Bad policy, worse political strategy on auto tariffs







WASHINGTON — The Trump administration has gotten itself so far out on a ledge over auto tariffs, that it’s struggling to find a way to crawl back to political safety.

But we’ve seen this movie plot before, haven’t we?

Candidate relentlessly promises hard-core supporters that he will deliver immediate results by stopping foreigners from taking advantage of the U.S. As president, he spends next two years creating an alternative reality about the threat coming across our border and relentlessly hypes the danger to rev up his audience. He refuses to compromise even when most experts and most voters don’t agree with the diagnosis or the prescription. And so he must invoke emergency powers to get his way, play for TV ratings and hope that the courts will either bail him out or give him credit for trying.

The auto tariff fight isn’t so different from the border wall fight, except that it’s even more one-sided. There’s Trump (and adviser Peter Navarro) — and there’s everybody else. But here we are, on the brink of punishing tariffs, on national-security grounds, that could do upwards of $83 billion worth of damage to the economy by some estimates. All because the author of Trump: The Art of the Deal has backed himself into a corner again.

The Commerce Department on Sunday delivered to the White House its report on whether imports of auto products are weakening the economy and pose a national security threat. The president has 90 days to decide how to respond. But having demonized auto imports, especially from Europe, as an imminent threat, how can he back down?

It won’t be just the Europeans who pay. Vehicles assembled in the U.S., by domestic and foreign manufacturers, still depend on overseas parts. A vehicle selling for $35,000 contains about $26,000 in value from materials and components. At 80 percent U.S. content for these inputs, a 25 percent tariff applied to all imported auto parts would add $1,300 to the vehicle’s price, according to a new study by the Center for Automotive Research.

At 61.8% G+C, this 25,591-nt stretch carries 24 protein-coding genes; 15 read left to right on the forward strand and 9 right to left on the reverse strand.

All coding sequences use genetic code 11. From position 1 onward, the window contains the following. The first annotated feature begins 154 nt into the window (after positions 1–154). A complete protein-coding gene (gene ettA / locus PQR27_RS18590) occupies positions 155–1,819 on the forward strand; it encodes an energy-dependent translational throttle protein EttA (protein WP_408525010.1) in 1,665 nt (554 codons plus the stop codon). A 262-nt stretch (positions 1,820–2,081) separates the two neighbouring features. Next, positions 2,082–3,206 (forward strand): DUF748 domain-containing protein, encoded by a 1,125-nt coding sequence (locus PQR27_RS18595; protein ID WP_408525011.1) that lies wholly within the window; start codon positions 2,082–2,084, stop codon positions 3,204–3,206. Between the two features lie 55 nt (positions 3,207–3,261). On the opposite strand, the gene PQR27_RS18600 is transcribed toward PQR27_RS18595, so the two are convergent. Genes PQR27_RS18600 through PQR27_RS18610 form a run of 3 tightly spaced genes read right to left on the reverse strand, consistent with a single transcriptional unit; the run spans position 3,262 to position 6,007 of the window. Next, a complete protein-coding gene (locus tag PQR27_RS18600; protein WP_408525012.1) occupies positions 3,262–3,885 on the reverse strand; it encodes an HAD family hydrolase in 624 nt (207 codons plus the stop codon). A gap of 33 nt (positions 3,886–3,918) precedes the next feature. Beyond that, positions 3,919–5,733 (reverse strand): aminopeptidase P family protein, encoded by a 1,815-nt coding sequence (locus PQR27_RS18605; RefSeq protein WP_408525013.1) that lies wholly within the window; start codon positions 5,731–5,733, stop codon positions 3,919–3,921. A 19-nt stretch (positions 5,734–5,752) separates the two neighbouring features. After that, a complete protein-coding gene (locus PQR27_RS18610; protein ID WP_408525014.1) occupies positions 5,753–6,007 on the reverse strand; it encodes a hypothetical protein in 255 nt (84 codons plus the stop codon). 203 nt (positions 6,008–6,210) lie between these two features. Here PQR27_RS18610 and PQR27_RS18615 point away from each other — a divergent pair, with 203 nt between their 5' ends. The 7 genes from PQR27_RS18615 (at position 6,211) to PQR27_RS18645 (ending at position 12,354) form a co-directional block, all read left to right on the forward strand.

American consumers can pay that price, or stay on the sidelines, which would hurt sales and the jobs that depend on them. And those job losses will be felt in every congressional district around the country.

Maybe Trump will realize he has his hands full trying to negotiate out of a trade war with China and getting the U.S.-Mexico-Canada free trade deal through a skeptical Congress.

Most of his advisers, I would venture, now realize that last year’s steel and aluminum tariffs backfired, hurting many businesses across the economy, while aiding just a few steel mills that were able to raise prices. The fallout from auto tariffs would be much greater given the economic magnitude of the auto industry. But people such as Lawrence Kudlow, Trump’s top economic counselor, and Treasury Secretary Steve Mnuchin are either failing or not trying to convince a president who seems to genuinely relish the idea of tariffs.

If the administration officials really wanted to move ahead on auto tariffs, they could have done so last summer, before the midterm election. That they didn’t suggests they recognized the danger to the economy. And now the politics get even tougher. Stakeholders have had time to build coalitions and find congressional champions to push back against Trump.

For now, the White House will keep the Commerce Department report secret so it can use it to pressure Japan and the European Union for concessions in upcoming trade talks. Auto interests want full disclosure so they can prepare their political response.

The White House’s best move would be to bury the report, and never let it see the light of day.

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